U.S. News and World Report’s guide, “America’s Best Colleges,” recently ranked UCSB as the #13 public university in the nation. I believe UCSB did not make it into the top 10 because the university maintains antiquated infrastructure and information technology. UCSB is the only campus in the entire University of California system not to have extensive wireless network availability throughout campus. According to the UCSB Information Technology website:, “UCSB Wireless is quickly becoming more pervasive on campus. Access is available on campus in the University Center, Campbell Hall, Davidson Library and the Student Affairs building for students who have wireless devices.” However, the website fails to mention that not only is Wi-Fi limited only to the first four floors of Davidson library, but also that bandwidth is severely limited during high-traffic times such as finals week.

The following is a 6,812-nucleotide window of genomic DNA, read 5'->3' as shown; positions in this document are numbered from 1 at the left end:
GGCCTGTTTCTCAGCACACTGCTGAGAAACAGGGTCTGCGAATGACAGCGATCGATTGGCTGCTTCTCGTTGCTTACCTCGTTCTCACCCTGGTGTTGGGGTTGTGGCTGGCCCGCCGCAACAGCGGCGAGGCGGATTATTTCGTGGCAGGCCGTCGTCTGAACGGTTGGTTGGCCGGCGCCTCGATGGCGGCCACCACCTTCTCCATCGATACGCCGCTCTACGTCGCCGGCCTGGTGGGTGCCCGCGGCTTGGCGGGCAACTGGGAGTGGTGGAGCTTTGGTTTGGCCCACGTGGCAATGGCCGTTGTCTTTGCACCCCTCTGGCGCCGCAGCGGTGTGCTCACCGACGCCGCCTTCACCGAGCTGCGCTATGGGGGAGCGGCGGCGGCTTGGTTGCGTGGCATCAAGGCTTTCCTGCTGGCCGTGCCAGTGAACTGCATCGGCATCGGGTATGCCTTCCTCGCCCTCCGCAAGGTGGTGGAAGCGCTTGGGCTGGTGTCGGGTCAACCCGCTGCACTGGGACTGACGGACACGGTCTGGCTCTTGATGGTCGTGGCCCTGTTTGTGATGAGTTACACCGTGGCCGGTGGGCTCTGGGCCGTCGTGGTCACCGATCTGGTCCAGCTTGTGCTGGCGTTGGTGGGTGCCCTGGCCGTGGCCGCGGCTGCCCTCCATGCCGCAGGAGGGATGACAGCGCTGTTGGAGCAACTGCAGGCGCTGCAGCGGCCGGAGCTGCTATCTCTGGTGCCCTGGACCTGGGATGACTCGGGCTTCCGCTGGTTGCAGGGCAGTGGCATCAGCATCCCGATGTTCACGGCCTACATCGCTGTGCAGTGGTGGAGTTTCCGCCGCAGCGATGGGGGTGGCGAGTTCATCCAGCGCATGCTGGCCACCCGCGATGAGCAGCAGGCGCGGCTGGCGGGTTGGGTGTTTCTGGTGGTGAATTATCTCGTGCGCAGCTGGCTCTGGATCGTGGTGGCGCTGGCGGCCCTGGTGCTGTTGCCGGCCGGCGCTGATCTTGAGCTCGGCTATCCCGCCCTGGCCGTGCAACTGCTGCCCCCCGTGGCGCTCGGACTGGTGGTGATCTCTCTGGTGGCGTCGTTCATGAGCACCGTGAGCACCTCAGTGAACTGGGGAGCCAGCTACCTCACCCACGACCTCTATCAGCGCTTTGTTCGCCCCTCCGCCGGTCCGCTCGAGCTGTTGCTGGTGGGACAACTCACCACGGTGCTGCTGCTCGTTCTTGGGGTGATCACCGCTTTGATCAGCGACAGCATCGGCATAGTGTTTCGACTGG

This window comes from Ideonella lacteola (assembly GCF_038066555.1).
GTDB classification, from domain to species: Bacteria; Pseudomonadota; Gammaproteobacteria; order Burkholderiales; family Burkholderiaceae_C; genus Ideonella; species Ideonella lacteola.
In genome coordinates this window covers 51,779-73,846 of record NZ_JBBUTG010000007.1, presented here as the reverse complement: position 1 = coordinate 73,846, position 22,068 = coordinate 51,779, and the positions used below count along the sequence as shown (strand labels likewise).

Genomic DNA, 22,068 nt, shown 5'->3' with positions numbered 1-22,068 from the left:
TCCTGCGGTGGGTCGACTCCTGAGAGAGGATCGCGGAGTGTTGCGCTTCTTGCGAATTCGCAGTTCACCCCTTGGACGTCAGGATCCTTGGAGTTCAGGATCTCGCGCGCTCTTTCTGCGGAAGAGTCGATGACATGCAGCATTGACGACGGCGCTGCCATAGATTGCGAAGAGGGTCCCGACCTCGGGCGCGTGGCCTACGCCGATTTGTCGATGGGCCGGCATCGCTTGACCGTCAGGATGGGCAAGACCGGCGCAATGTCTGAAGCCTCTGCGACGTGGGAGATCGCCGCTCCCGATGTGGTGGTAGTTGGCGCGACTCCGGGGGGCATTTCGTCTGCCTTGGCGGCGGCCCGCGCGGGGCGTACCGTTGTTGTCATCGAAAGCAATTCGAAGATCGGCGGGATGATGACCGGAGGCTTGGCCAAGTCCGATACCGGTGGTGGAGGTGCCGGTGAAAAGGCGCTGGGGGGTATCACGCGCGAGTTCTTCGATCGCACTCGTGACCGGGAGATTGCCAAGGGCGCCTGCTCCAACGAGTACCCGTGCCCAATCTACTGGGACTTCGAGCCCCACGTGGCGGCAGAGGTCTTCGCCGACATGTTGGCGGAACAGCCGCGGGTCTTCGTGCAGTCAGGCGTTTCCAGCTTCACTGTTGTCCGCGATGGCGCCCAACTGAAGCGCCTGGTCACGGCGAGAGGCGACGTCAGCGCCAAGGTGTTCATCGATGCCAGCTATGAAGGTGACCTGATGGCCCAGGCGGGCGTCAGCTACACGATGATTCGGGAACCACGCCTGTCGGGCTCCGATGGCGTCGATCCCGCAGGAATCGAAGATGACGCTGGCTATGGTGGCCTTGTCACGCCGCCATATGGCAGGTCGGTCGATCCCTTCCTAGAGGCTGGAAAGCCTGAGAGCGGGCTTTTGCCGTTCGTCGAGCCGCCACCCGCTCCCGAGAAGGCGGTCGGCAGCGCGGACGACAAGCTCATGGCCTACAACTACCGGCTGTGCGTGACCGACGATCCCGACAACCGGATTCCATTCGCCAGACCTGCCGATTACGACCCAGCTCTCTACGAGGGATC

What makes all of this even more embarrassing is that UCSB was one of the four original nodes of the ARPANET, which is considered the precursor to the Internet as we know it today. The key services the first four sites provided were UCLA’s Network Measurement Center, Stanford Research Institutes’ Network Information Center, UCSB’s Culler-Fried interactive mathematics and Utah’s Graphics. The benefits of an increased range of wireless capability are obvious. During lecture, students would be able to immediately research dubious lecture material or extend their knowledge of ideas presented in lecture. Moreover, a student could access course materials and check U-Mail for e-mails from professors. It escapes me how, as the leader of Internet technology at its inception, UCSB has not allowed its technology and infrastructure to parallel its other growths as a top research university, including five Nobel prizes, increased recognition by various college ranking guides and an exponentially growing demand for admission